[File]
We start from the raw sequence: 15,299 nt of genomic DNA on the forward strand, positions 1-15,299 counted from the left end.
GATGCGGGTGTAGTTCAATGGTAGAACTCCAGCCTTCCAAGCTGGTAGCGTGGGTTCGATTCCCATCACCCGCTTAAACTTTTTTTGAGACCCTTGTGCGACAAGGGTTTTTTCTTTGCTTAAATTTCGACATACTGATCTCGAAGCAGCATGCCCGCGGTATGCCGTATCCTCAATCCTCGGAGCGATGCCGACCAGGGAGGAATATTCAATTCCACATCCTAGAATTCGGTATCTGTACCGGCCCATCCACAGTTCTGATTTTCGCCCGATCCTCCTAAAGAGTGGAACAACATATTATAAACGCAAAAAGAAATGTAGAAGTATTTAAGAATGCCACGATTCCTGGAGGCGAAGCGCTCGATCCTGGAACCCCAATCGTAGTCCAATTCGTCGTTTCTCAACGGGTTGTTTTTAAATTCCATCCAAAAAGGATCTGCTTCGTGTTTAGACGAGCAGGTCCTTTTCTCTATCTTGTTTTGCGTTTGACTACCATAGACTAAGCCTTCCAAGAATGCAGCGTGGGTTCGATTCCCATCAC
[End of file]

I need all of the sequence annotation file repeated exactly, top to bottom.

We start from the raw sequence: 15,299 nt of genomic DNA on the forward strand, positions 1-15,299 counted from the left end.
GATGCGGGTGTAGTTCAATGGTAGAACTCCAGCCTTCCAAGCTGGTAGCGTGGGTTCGATTCCCATCACCCGCTTAAACTTTTTTTGAGACCCTTGTGCGACAAGGGTTTTTTCTTTGCTTAAATTTCGACATACTGATCTCGAAGCAGCATGCCCGCGGTATGCCGTATCCTCAATCCTCGGAGCGATGCCGACCAGGGAGGAATATTCAATTCCACATCCTAGAATTCGGTATCTGTACCGGCCCATCCACAGTTCTGATTTTCGCCCGATCCTCCTAAAGAGTGGAACAACATATTATAAACGCAAAAAGAAATGTAGAAGTATTTAAGAATGCCACGATTCCTGGAGGCGAAGCGCTCGATCCTGGAACCCCAATCGTAGTCCAATTCGTCGTTTCTCAACGGGTTGTTTTTAAATTCCATCCAAAAAGGATCTGCTTCGTGTTTAGACGAGCAGGTCCTTTTCTCTATCTTGTTTTGCGTTTGACTACCATAGACTAAGCCTTCCAAGAATGCAGCGTGGGTTCGATTCCCATCAC